Recently I overheard a mom say of her son, “I just want him to be happy and healthy.” As I listened, I started thinking of how many other parents—including me—have thought the same thing. But I wondered, “What does ‘I want my kids to be happy’ mean?”
As I considered this question, three things came to mind. I want my kids to grow up knowing:
- God made them special.
- They can do hard things.
- They are not alone.
With these three truths under their belt, I hope they will be able to weather life’s storms and make a positive impact in the world.
But passing on these truths isn’t a once-and-done thing. Even knowing my desires for my kids doesn’t stop me from trying to shield them from adversity. In those moments, I need to remind myself that my goal for them isn’t happiness, but rather resilience, fulfillment and a quiet confidence, knowing their identity in Christ.
As parents, it’s natural to want to shelter our children from unnecessary heartaches and disappointments. Of course, it fills me with joy to see my kids’ faces light up with glee and to hear them having fun. But I also know that we can’t always feel that way and that happiness isn’t a very realistic—or helpful—goal.
The promise of baptism is that no matter what happens to us, God is with us and will never let us go. Jesus never promised that our lives would be easy or that we would always be happy.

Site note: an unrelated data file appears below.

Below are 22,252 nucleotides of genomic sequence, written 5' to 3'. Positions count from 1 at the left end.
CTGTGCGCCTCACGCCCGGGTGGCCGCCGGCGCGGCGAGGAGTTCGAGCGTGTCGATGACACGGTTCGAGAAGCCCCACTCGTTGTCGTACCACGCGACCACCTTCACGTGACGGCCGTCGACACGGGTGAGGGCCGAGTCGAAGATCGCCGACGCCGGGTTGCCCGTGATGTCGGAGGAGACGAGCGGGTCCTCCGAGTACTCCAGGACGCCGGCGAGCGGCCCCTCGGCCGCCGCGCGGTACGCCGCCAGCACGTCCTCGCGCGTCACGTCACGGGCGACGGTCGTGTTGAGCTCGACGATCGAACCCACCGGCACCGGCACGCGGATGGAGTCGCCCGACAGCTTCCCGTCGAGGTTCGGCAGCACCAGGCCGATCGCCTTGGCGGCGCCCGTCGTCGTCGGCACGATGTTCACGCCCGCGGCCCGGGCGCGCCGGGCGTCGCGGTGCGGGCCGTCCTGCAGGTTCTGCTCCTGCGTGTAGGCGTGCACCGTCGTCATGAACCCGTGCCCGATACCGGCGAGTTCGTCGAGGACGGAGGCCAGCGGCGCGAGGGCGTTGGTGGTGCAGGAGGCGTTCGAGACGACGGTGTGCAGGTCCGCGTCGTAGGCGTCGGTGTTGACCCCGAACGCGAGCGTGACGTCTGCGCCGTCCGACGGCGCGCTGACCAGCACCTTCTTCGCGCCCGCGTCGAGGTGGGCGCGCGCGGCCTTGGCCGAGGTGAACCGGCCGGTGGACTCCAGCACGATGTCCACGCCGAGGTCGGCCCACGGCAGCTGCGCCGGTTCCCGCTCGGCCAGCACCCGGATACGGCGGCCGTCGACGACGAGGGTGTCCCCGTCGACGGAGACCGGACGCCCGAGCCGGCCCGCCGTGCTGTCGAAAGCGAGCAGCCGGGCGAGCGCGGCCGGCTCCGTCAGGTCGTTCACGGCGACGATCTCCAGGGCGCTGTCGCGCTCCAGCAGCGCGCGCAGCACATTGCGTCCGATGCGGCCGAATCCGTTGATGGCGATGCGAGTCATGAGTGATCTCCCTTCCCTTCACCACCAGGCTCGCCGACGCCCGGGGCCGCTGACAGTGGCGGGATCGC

In fact, our tendency to protect our kids can have a negative impact. By rescuing them from failure or friction with a friend, we actually strip them of the opportunity to stretch their imagination of what they thought they could do or overcome.
When I meet with parents who want to have their child baptized, I tell them baptism isn’t “fire insurance,” something we do in case something bad happens to their child. In contrast, baptism is “life insurance” because their child will inevitably experience hardship.
There’s good news: The promise of baptism is that no matter what happens to us, God is with us and will never let us go. Jesus never promised that our lives would be easy or that we would always be happy. But God did send us the Spirit to remind us that we aren’t alone and, in Christ, we can do hard—and great—things.
That’s part of the reason I wrote my children’s book, Bubble Wrap Girl. When my daughter was 4, she would often get hurt as she ran around and played. I wanted her to know that she was strong, capable and that in Christ she “can do all things” (Philippians 4:13).
Yet I’m often reminded of how much I need this reassurance too. As kids grow older, the stakes get higher. Some people will try to subdue their light or squelch their passions. But I also know that as my husband and I model resilience and talk about how God helps us when we face challenges, we equip our kids with tools to help them bounce back from hardship.
That’s why, as we talk about their day, I often ask, “What did you do that was hard today?” It’s why, as I tuck them into bed at night, I mark them with the sign of the cross and say, “God made you special and I love you very much.” And it’s why, at the end of the day, I ask God for guidance in parenting, trusting that even when I don’t get it right, God is holding all of us in God’s strong, caring hands.